• "In the UK alone each year, 75,000 coronary angioplasties are carried out, while around the world Dr Dotter's medical first has led to 60 million angioplasties in the last 50 years."                                                                     


What do you think?

Do you know what coronary heart diseases is or anyone who has this disease?
Yes, I know what this disease is and I know someone who has this condition: 1 votes (100%)
Yes, I know what this disease is, but I do not know anyone who has it.: 0 votes (0%)
No, I never heard of this before, and I don't have anyone who has it.: 0 votes (0%)
I sort of know what it is, but I do not know any one who has it: 0 votes (0%)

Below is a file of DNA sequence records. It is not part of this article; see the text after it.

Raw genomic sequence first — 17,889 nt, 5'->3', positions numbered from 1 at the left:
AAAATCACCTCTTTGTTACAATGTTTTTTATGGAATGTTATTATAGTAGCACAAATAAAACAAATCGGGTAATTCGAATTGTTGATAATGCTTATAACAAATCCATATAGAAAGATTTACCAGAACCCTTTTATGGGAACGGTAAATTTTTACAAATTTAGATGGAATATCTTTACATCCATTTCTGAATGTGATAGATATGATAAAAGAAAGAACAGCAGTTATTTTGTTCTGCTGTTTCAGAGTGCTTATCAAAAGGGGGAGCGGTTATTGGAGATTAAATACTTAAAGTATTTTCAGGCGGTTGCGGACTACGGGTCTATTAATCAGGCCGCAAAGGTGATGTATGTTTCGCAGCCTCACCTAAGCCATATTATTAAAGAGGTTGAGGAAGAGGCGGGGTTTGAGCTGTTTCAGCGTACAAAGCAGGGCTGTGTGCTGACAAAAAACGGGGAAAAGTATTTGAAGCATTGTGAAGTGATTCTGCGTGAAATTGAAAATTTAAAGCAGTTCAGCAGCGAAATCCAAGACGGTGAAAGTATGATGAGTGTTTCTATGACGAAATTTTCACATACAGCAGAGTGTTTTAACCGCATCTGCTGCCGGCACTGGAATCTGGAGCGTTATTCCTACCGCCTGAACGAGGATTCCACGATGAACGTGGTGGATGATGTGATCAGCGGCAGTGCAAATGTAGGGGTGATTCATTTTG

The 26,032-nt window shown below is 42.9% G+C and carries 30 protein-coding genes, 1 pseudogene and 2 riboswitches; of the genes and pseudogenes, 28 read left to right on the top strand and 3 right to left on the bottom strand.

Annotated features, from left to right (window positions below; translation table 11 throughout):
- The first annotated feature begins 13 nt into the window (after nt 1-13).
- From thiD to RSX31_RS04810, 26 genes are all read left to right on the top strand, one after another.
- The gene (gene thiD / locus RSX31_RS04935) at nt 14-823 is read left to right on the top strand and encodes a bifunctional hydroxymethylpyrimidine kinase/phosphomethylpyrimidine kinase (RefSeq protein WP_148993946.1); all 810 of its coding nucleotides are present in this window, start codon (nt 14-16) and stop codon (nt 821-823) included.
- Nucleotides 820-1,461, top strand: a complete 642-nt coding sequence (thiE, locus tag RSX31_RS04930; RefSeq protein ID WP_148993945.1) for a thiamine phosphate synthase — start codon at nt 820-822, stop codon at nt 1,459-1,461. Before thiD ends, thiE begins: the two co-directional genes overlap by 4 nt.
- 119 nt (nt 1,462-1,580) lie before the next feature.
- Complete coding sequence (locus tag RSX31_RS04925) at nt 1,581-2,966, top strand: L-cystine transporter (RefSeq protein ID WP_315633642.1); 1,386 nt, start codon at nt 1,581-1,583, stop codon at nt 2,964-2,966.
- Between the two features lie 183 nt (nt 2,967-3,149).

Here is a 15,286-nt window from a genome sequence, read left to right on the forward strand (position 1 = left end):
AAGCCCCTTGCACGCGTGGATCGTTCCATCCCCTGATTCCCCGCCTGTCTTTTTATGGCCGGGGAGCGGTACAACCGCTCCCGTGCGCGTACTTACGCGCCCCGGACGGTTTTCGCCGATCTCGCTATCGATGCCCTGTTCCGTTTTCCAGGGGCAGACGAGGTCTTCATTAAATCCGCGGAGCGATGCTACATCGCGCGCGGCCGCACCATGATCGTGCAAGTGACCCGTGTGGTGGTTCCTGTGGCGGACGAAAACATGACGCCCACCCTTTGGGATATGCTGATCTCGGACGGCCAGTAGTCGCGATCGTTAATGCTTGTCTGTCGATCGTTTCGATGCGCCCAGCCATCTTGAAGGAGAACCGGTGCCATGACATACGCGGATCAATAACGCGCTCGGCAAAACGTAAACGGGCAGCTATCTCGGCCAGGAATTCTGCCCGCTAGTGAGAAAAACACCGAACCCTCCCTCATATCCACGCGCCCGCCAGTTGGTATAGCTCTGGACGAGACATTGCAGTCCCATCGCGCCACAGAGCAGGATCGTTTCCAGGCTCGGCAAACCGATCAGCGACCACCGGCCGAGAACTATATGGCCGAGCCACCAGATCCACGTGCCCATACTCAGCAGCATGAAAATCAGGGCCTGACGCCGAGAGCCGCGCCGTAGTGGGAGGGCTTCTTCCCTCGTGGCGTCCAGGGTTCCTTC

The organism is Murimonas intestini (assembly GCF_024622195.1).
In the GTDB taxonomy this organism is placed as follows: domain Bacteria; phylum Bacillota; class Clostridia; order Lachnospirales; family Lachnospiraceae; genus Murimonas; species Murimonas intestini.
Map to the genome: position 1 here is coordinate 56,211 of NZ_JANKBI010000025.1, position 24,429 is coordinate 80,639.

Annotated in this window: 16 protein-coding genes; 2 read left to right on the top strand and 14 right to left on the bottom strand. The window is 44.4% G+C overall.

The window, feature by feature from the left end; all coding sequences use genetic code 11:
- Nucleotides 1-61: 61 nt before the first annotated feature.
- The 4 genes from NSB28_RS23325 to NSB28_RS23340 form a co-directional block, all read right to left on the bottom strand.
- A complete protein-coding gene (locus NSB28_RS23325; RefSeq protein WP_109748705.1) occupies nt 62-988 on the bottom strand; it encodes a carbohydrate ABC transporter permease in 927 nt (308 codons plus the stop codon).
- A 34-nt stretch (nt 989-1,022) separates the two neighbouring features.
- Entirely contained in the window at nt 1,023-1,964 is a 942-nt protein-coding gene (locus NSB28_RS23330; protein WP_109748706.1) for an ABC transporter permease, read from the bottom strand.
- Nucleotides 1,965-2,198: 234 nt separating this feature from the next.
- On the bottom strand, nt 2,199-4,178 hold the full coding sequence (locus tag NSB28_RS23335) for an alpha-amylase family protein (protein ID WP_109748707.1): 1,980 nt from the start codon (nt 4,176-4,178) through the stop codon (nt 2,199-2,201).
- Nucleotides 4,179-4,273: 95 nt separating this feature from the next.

Total Votes: 1

Future Directions

From, the future of angioplasty will probably be known as "angioplasty plus".

  • "Angioplasty plus" will allow for more practices to be done on other parts of the body because right now stents cannot be place in some parts of the body. 
  • Also another advancement that has already been approved and tested in parts of Europe, drug-eluted balloon catheters. For when it is inserted into the artery, the growth of the scar tissue will be delayed. This type of treatment has not yet been approved in the United States. 

I believe the future of any type of angioplasty will continue to grow and improve. With the types of technologies today's society has advanced, I believe that there will be great changes to make angioplasty something that can save billions more lives for the next fifty plus years.

Library Information and Media Center - Monona Grove High School - Monona, Wisconsin